## Bad science (statistics is taboo) [Study Assessment]

Hi Loky do,

» » ... it is considered acceptable that low-lier profiles can be excluded from statistical analysis […] if they occur with the same or lower frequency in the test product compared to the reference product.

»

» Is this case-specific for this product, and its formula?

Yes. It’s based on numerous replicate design studies reviewed by the PKWP. AFAIK, in all more outliers were seen after the reference. It’s a terrible product showing also funky batch-to-batch variability.

» or it could be followed for other products with the same cases?

If it’s a delayed release product, see my previous post. However, note the subtle different wording “number” vs. “frequency”.

In the draft MR-GL “comparable frequency” was used as well. From a statistical point of view that calls for a two-sided test. When I showed an example at the GL-meeting in Bonn (2013) I stirred up a hornets’ nest. Imagine: 64 subjects, 4 outliers after T and 3 after R. Is the frequency comparable? Yes, the

Lesson learned: Bad science (statistics is taboo). If you have one more outlier after T than after R – independent of the sample size – you’re dead.

» » ... it is considered acceptable that low-lier profiles can be excluded from statistical analysis […] if they occur with the same or lower frequency in the test product compared to the reference product.

»

» Is this case-specific for this product, and its formula?

Yes. It’s based on numerous replicate design studies reviewed by the PKWP. AFAIK, in all more outliers were seen after the reference. It’s a terrible product showing also funky batch-to-batch variability.

» or it could be followed for other products with the same cases?

If it’s a delayed release product, see my previous post. However, note the subtle different wording “number” vs. “frequency”.

In the draft MR-GL “comparable frequency” was used as well. From a statistical point of view that calls for a two-sided test. When I showed an example at the GL-meeting in Bonn (2013) I stirred up a hornets’ nest. Imagine: 64 subjects, 4 outliers after T and 3 after R. Is the frequency comparable? Yes, the

*p*-value is 0.7139!^{1}The members of the PKWP did not like that at all. Oops, one (!) more. Changed in the final GL. Not acceptable. You can have it even more extreme. A 4-period full replicate study, one outlier (0.78%) after T and none after R →*p*-value 0.5.^{2}Not acceptable because the bloody*number*is higher!Lesson learned: Bad science (statistics is taboo). If you have one more outlier after T than after R – independent of the sample size – you’re dead.

- Two-sided test (is T = R?)

`subj <- 64`

per <- 2

seq <- 2

OL.R <- 3

OL.T <- 4

n.T <- n.R <- subj*per/seq

outliers <- matrix(c(OL.T, n.T-OL.T, OL.R, n.R), nrow = 2,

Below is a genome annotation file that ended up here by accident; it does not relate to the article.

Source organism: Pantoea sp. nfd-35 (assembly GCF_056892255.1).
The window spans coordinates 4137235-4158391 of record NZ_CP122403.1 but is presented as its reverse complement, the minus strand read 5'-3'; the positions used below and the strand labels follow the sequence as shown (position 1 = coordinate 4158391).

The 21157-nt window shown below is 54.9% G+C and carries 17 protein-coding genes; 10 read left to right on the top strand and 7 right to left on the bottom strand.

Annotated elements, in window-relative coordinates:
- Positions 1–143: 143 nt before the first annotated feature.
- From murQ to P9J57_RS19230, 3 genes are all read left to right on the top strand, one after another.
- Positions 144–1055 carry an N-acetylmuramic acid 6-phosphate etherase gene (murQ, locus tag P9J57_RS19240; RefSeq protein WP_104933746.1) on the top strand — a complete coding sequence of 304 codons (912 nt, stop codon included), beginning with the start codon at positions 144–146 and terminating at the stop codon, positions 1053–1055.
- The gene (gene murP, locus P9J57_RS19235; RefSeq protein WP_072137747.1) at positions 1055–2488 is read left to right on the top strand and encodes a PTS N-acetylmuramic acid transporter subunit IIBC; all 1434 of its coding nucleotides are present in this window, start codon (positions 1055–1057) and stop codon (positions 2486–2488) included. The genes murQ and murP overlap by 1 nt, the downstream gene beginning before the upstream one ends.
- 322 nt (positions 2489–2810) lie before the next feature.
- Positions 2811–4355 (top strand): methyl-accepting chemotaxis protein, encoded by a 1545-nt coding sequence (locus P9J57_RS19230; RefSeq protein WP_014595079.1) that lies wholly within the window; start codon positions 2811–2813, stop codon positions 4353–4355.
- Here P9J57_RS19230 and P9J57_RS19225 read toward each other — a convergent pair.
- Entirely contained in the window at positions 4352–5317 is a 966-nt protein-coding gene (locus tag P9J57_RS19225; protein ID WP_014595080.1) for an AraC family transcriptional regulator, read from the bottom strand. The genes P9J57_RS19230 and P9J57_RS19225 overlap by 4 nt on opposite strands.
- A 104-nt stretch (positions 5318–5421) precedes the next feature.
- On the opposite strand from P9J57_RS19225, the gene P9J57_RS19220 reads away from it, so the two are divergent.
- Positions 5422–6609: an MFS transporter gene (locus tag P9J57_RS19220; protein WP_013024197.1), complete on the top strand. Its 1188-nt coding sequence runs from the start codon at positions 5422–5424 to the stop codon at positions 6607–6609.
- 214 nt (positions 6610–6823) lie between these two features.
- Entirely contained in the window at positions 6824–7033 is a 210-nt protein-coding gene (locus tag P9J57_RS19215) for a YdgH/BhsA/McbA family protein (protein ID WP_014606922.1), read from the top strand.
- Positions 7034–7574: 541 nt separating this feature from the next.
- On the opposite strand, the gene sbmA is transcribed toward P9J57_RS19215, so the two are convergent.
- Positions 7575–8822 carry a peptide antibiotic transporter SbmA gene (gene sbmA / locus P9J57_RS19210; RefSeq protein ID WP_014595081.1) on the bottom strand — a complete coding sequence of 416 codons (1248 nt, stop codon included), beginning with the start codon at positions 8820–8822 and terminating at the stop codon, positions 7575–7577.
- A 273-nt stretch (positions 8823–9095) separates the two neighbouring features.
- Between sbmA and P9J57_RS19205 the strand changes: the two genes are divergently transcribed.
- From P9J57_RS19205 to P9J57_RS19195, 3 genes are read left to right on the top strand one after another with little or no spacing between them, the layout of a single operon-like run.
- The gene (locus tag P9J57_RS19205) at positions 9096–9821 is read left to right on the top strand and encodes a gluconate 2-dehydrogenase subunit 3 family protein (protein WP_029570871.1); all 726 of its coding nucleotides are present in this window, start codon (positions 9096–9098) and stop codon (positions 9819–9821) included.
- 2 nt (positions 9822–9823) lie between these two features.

dimnames=list(Guess = c("T", "R"),

Truth = c("T", "R")))

fisher.test(outliers, alternative = "two.sided")

Fisher's Exact Test for Count Data

data: outliers

**p-value = 0.7139**

alternative hypothesis: true odds ratio is not equal to 1

95 percent confidence interval:

0.2296229 10.0829801

sample estimates:

odds ratio

1.418408

- One-sided test (is T > R?)

`subj <- 64`

per <- 4

seq <- 2

OL.R <- 0

OL.T <- OL.R + 1

n.T <- n.R <- subj*per/seq

outliers <- matrix(c(OL.T, n.T-OL.T, OL.R, n.R), nrow = 2,

dimnames=list(Guess = c("T", "R"),

Truth = c("T", "R")))

fisher.test(outliers, alternative = "greater")

Fisher's Exact Test for Count Data

data: outliers

**p-value = 0.5**

alternative hypothesis: true odds ratio is greater than 1

95 percent confidence interval:

0.05262625 Inf

sample estimates:

odds ratio

Inf

—

Helmut Schütz

The quality of responses received is directly proportional to the quality of the question asked. 🚮

Science Quotes

*Dif-tor heh smusma*🖖Helmut Schütz

The quality of responses received is directly proportional to the quality of the question asked. 🚮

Science Quotes

### Complete thread:

- Subject non compliance Loky do 2020-07-15 12:57 [Study Assessment]
- Subject non compliance (or product failure?) Helmut 2020-07-16 14:30
- Subject non compliance (or product failure?) Loky do 2020-07-16 22:29
- Bad science (statistics is taboo)Helmut 2020-07-17 01:01
- unexpected behavior for test product Loky do 2020-07-22 11:29
- Subject-by-Formulation interaction? Helmut 2020-07-22 12:03
- Subject-by-Formulation interaction? Loky do 2020-07-26 11:30

- Subject-by-Formulation interaction? Helmut 2020-07-22 12:03

- unexpected behavior for test product Loky do 2020-07-22 11:29

- Bad science (statistics is taboo)Helmut 2020-07-17 01:01

- Subject non compliance (or product failure?) Loky do 2020-07-16 22:29

- Subject non compliance (or product failure?) Helmut 2020-07-16 14:30